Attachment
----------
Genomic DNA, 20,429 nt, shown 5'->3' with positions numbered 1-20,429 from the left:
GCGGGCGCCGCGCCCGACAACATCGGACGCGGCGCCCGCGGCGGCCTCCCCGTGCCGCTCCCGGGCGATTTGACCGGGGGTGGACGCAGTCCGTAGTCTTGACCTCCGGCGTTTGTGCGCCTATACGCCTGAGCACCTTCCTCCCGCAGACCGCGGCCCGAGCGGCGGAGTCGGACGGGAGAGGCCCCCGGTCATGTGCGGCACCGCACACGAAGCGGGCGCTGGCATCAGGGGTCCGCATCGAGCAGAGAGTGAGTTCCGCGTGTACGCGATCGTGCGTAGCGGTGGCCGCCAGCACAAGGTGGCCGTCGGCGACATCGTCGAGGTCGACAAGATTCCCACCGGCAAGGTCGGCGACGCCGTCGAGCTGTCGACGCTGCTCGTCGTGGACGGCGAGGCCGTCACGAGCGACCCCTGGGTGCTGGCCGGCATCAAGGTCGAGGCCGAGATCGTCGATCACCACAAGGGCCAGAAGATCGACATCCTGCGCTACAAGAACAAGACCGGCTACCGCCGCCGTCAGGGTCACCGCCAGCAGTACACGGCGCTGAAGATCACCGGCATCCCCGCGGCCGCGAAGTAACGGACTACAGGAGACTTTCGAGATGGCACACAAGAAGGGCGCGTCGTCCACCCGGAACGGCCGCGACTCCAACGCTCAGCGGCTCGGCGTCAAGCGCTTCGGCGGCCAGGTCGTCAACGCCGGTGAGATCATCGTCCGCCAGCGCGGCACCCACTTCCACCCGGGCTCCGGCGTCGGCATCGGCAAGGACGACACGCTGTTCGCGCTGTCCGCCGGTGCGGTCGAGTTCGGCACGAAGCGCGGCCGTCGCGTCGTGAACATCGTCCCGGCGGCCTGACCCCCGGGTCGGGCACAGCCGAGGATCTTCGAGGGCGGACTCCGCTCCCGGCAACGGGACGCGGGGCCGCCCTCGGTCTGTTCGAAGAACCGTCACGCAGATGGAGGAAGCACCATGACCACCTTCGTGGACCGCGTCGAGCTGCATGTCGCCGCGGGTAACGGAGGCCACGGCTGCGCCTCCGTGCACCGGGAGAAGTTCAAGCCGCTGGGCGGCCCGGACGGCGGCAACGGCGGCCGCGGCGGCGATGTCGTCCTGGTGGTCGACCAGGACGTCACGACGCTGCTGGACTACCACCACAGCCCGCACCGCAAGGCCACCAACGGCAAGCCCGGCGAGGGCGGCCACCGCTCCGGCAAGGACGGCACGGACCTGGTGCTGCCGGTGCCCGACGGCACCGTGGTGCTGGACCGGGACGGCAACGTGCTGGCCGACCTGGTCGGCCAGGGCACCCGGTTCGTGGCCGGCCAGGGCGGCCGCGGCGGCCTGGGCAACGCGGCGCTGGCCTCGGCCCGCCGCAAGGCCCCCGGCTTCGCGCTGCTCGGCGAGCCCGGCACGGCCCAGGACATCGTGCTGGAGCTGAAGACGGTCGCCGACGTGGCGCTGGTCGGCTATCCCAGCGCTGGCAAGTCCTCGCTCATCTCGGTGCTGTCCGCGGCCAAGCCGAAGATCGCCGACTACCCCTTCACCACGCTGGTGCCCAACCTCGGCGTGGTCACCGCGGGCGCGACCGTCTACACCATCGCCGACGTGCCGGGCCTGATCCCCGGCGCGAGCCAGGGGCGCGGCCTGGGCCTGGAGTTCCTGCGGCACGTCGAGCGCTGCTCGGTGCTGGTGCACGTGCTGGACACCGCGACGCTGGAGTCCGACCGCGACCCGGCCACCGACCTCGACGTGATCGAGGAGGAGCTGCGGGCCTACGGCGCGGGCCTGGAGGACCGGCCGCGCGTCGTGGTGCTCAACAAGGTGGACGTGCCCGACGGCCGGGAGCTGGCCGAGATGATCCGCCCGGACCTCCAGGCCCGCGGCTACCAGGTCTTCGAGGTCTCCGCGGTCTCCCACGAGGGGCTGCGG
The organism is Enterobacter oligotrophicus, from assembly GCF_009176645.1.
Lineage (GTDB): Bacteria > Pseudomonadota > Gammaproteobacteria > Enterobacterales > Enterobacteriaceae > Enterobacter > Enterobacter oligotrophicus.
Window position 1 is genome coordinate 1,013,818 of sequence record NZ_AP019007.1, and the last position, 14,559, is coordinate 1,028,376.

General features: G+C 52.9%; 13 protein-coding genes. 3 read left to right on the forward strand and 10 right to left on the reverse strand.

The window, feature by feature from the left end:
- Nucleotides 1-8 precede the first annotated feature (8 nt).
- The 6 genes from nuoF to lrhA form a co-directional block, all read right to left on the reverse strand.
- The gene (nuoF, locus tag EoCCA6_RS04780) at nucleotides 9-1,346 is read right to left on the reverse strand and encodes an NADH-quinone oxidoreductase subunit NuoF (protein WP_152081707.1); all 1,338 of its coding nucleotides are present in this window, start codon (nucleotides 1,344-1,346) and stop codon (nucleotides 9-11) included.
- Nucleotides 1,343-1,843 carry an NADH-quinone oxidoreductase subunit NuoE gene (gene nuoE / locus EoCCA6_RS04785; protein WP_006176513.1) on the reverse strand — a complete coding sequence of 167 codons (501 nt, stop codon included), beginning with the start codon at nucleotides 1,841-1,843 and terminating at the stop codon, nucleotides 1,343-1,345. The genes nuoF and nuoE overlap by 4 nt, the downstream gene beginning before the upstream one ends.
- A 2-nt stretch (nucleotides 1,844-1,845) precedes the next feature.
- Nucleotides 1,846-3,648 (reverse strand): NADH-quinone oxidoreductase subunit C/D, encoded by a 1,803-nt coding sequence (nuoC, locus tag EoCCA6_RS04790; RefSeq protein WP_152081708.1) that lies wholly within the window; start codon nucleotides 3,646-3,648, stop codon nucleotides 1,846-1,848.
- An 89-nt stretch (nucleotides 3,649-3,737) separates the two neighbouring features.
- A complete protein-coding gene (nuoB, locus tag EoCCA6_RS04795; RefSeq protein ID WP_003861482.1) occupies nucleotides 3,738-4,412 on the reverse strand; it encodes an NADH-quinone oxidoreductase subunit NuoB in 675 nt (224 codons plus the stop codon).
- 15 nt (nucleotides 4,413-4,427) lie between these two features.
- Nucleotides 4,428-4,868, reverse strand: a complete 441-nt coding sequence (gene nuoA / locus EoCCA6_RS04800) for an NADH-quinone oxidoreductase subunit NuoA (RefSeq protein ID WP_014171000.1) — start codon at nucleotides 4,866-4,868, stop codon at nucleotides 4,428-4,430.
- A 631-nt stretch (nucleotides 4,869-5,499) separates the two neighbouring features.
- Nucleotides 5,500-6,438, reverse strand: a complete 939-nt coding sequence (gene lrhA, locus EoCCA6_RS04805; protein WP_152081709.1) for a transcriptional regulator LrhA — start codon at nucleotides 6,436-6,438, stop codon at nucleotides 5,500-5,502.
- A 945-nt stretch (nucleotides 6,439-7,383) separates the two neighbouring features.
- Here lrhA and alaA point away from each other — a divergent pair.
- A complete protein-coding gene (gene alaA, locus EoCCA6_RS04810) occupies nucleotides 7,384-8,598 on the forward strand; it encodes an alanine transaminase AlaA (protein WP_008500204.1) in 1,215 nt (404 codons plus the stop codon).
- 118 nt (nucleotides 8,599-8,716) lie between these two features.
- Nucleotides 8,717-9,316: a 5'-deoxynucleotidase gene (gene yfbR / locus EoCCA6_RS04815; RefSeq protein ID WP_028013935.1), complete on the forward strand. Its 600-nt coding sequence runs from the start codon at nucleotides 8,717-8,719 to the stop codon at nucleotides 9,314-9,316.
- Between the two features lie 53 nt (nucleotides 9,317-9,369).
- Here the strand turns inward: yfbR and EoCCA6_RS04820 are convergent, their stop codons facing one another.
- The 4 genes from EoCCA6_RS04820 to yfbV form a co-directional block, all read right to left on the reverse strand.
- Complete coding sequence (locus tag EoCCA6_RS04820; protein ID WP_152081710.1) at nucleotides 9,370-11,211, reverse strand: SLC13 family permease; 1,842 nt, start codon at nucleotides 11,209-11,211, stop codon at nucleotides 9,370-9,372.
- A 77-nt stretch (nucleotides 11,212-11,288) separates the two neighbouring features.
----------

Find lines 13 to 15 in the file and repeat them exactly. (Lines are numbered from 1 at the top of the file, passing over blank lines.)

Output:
- Nucleotides 1,846-3,648 (reverse strand): NADH-quinone oxidoreductase subunit C/D, encoded by a 1,803-nt coding sequence (nuoC, locus tag EoCCA6_RS04790; RefSeq protein WP_152081708.1) that lies wholly within the window; start codon nucleotides 3,646-3,648, stop codon nucleotides 1,846-1,848.
- An 89-nt stretch (nucleotides 3,649-3,737) separates the two neighbouring features.
- A complete protein-coding gene (nuoB, locus tag EoCCA6_RS04795; RefSeq protein ID WP_003861482.1) occupies nucleotides 3,738-4,412 on the reverse strand; it encodes an NADH-quinone oxidoreductase subunit NuoB in 675 nt (224 codons plus the stop codon).